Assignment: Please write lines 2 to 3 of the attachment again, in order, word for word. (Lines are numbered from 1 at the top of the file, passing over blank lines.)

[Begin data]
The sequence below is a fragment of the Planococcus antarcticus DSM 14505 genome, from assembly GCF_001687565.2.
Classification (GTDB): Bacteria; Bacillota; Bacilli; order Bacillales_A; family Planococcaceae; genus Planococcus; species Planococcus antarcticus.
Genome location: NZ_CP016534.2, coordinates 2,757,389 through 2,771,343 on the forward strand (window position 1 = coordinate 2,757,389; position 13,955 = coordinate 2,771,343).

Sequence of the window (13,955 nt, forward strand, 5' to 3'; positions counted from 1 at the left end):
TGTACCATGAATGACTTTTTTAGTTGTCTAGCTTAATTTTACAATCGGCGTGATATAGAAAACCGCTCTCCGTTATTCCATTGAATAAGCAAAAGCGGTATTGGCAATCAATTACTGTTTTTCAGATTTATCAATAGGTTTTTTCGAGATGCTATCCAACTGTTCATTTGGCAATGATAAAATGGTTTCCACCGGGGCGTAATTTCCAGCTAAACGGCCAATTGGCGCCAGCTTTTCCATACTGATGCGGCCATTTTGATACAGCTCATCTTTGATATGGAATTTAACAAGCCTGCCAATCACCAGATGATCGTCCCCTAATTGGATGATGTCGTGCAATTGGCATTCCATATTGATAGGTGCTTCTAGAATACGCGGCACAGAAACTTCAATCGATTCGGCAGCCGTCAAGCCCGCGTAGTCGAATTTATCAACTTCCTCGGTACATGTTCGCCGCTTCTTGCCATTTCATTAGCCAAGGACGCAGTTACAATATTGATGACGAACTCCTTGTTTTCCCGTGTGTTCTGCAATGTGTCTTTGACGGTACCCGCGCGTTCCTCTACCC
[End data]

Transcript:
Classification (GTDB): Bacteria; Bacillota; Bacilli; order Bacillales_A; family Planococcaceae; genus Planococcus; species Planococcus antarcticus.
Genome location: NZ_CP016534.2, coordinates 2,757,389 through 2,771,343 on the forward strand (window position 1 = coordinate 2,757,389; position 13,955 = coordinate 2,771,343).